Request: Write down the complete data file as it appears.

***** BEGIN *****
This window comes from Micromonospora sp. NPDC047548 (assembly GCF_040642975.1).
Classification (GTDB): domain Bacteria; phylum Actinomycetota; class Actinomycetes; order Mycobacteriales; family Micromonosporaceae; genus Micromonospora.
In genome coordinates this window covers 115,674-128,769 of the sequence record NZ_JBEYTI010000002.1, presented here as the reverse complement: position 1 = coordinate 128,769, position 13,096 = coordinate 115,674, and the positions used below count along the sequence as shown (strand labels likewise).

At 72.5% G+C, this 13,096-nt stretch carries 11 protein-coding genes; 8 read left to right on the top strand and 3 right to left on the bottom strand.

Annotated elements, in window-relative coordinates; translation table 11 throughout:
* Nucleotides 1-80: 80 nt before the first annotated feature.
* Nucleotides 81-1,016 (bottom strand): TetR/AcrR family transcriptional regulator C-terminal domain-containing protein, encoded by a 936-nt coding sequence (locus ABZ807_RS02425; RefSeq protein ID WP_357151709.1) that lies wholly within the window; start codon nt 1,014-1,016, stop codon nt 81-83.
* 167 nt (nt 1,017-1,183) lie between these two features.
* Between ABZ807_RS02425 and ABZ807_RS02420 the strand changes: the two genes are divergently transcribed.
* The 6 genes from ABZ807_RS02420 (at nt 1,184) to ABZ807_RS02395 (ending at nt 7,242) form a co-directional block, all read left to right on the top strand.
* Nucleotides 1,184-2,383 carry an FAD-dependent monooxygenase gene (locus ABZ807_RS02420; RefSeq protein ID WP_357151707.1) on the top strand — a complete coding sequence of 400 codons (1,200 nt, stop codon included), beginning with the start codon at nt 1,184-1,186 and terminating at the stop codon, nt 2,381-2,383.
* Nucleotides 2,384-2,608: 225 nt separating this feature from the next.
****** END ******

This window comes from Micromonospora sp. NPDC047548 (assembly GCF_040642975.1).
Classification (GTDB): domain Bacteria; phylum Actinomycetota; class Actinomycetes; order Mycobacteriales; family Micromonosporaceae; genus Micromonospora.
In genome coordinates this window covers 115,674-128,769 of the sequence record NZ_JBEYTI010000002.1, presented here as the reverse complement: position 1 = coordinate 128,769, position 13,096 = coordinate 115,674, and the positions used below count along the sequence as shown (strand labels likewise).

At 72.5% G+C, this 13,096-nt stretch carries 11 protein-coding genes; 8 read left to right on the top strand and 3 right to left on the bottom strand.

Annotated elements, in window-relative coordinates; translation table 11 throughout:
* Nucleotides 1-80: 80 nt before the first annotated feature.
* Nucleotides 81-1,016 (bottom strand): TetR/AcrR family transcriptional regulator C-terminal domain-containing protein, encoded by a 936-nt coding sequence (locus ABZ807_RS02425; RefSeq protein ID WP_357151709.1) that lies wholly within the window; start codon nt 1,014-1,016, stop codon nt 81-83.
* 167 nt (nt 1,017-1,183) lie between these two features.
* Between ABZ807_RS02425 and ABZ807_RS02420 the strand changes: the two genes are divergently transcribed.
* The 6 genes from ABZ807_RS02420 (at nt 1,184) to ABZ807_RS02395 (ending at nt 7,242) form a co-directional block, all read left to right on the top strand.
* Nucleotides 1,184-2,383 carry an FAD-dependent monooxygenase gene (locus ABZ807_RS02420; RefSeq protein ID WP_357151707.1) on the top strand — a complete coding sequence of 400 codons (1,200 nt, stop codon included), beginning with the start codon at nt 1,184-1,186 and terminating at the stop codon, nt 2,381-2,383.
* Nucleotides 2,384-2,608: 225 nt separating this feature from the next.